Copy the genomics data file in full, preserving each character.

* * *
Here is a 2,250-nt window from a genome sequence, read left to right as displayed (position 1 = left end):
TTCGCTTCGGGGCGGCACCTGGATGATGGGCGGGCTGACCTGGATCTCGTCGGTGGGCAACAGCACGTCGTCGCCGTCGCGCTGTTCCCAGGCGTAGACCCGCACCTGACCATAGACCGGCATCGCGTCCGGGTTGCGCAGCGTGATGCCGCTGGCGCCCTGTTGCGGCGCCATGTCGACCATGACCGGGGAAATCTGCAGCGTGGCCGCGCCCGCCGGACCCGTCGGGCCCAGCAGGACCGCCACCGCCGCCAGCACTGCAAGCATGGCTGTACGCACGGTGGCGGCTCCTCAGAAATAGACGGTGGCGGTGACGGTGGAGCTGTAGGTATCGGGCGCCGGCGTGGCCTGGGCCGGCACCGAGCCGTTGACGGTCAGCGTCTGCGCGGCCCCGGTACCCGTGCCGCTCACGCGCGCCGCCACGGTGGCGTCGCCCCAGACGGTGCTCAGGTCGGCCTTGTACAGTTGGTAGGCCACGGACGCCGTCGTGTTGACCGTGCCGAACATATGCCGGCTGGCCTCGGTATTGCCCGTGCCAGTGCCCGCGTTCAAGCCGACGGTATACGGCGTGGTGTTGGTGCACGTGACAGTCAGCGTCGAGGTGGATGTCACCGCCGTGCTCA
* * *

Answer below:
Here is a 2,250-nt window from a genome sequence, read left to right as displayed (position 1 = left end):
TTCGCTTCGGGGCGGCACCTGGATGATGGGCGGGCTGACCTGGATCTCGTCGGTGGGCAACAGCACGTCGTCGCCGTCGCGCTGTTCCCAGGCGTAGACCCGCACCTGACCATAGACCGGCATCGCGTCCGGGTTGCGCAGCGTGATGCCGCTGGCGCCCTGTTGCGGCGCCATGTCGACCATGACCGGGGAAATCTGCAGCGTGGCCGCGCCCGCCGGACCCGTCGGGCCCAGCAGGACCGCCACCGCCGCCAGCACTGCAAGCATGGCTGTACGCACGGTGGCGGCTCCTCAGAAATAGACGGTGGCGGTGACGGTGGAGCTGTAGGTATCGGGCGCCGGCGTGGCCTGGGCCGGCACCGAGCCGTTGACGGTCAGCGTCTGCGCGGCCCCGGTACCCGTGCCGCTCACGCGCGCCGCCACGGTGGCGTCGCCCCAGACGGTGCTCAGGTCGGCCTTGTACAGTTGGTAGGCCACGGACGCCGTCGTGTTGACCGTGCCGAACATATGCCGGCTGGCCTCGGTATTGCCCGTGCCAGTGCCCGCGTTCAAGCCGACGGTATACGGCGTGGTGTTGGTGCACGTGACAGTCAGCGTCGAGGTGGATGTCACCGCCGTGCTCA